Australian Disaster Resilience Conference presents Knowledge Week was hosted online in August, exploring the theme of 'Disaster Risk Reduction in Action: Pathways to Success'.

Since the release of the National Disaster Risk Reduction Framework in 2019, Australia – and the world – has been faced by overwhelmingly large and complex threats.

The devastating Black Summer took hold in the context of Australia’s warmest and driest year on record, sparking a climate change debate that raged in tandem with the fires themselves. And, as the fire risk started to wane, COVID-19 risk began to grow and emerge as a very different emergency.

Conference keynote speaker Alice Hill, told delegates, ‘This year will be one for the history books. As we see more events occurring at once it’s proving that our old method of doing things where we assume that there will be one fire, one hurricane, one tropical cyclone, simply does not hold going forward. And that means we need to look ahead, plan ahead and be better prepared.’

Alice Hill spoke extensively about the impact of climate change on disasters, emergency management and resilience. She highlighted that living in an age of consecutive, concurrent and compounding disasters requires a rethink on how we do things at a very fundamental level.

‘With climate change, everything is historic. The worst storm that we just had may be not the worst storm going forward. In all likelihood, it won’t be,’ she said, speaking to the need to plan for and incorporate record breaking risks in strategic and operational planning, system redundancy and mutual aid arrangements.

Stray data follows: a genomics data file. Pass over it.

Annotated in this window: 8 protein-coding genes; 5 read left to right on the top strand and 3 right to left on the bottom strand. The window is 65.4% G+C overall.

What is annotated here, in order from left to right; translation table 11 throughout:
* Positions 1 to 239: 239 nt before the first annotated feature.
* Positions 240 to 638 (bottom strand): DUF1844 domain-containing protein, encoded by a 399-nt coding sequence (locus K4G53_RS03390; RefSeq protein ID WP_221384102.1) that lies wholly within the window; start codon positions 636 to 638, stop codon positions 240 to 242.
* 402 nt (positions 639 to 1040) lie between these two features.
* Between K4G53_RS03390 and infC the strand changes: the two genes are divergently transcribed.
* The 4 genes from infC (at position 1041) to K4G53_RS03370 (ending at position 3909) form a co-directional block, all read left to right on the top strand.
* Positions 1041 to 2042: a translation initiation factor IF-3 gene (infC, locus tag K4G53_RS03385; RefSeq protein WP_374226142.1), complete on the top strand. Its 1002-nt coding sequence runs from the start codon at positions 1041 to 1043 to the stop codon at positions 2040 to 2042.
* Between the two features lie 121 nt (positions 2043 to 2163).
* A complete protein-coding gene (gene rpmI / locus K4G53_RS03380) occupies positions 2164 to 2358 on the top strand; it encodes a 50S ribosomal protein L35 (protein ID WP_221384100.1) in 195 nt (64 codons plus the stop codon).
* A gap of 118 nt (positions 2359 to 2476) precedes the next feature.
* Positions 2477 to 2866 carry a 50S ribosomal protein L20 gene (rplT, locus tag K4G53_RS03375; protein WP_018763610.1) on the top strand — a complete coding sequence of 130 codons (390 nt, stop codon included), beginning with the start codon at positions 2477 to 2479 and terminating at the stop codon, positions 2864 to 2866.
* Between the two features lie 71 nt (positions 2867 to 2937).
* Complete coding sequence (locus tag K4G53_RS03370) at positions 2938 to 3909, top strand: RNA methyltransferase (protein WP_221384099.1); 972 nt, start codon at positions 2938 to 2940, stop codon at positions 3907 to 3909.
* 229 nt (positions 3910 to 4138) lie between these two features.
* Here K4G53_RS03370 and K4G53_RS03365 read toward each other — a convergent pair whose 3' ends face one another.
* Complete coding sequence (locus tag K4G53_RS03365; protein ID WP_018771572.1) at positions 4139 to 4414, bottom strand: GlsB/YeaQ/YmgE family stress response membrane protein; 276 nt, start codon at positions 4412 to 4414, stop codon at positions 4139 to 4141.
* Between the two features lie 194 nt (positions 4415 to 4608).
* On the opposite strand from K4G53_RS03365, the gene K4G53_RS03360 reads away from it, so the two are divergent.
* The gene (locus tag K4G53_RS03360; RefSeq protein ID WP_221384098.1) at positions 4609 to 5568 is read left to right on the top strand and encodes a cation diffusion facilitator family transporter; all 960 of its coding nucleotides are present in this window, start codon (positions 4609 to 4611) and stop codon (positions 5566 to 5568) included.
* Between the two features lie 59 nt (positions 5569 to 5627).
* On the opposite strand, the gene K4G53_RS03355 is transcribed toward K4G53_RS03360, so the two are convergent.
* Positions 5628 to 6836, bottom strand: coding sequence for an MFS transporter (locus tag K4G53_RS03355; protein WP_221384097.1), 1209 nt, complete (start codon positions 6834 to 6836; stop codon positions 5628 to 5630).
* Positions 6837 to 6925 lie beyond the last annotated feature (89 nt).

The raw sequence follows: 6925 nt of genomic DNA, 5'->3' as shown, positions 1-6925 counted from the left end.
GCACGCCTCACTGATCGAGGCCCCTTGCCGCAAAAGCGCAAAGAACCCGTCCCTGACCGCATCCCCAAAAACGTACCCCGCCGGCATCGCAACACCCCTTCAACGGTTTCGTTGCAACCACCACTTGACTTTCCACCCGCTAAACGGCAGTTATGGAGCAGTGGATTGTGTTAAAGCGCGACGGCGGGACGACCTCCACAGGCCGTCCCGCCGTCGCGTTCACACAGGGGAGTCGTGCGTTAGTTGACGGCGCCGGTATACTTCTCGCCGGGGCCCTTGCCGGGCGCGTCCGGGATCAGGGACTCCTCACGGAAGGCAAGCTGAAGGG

The four themed days of the conference looked at: collaborating for impact, local leadership, community creating change and business fostering resilience. Speakers from government, academia, business, the not-for-profit, community and education sectors shared leading examples and research.

Key issues addressed were:

  • new partnerships, frameworks and approaches for disaster risk reduction and resilience in both high-level policy and strategy environments and the community-facing arena
  • inclusive approaches to risk reduction and preparedness that respect, draw on and support communities
  • lived experience informing community action, spontaneous volunteering and effective recovery
  • leadership, decision-making and data availability
  • reducing risk via targeted collaborations at the interface of insurance, business and community needs.

The conference included the launch of the Community Engagement for Disaster Resilience Handbook, Disaster Resilient Australia-New Zealand School Education Network National Forum and a virtual afternoon tea hosted by the Australian Disaster Resilience Network.

The task at hand is harnessing the knowledge shared and guidance available to take individual and collective action to reduce disaster risk and strengthen resilience.

Recent history has brought forward events that are unprecedented, but not unforeseeable. Our world is interconnected and the cascading impacts of hazards on health, society, the economy, the environment and financial and political systems has never been more evident than in 2020. There is a compelling case for broad-ranging efforts to put disaster risk reduction into action, and people’s lives and livelihoods are at the heart of it.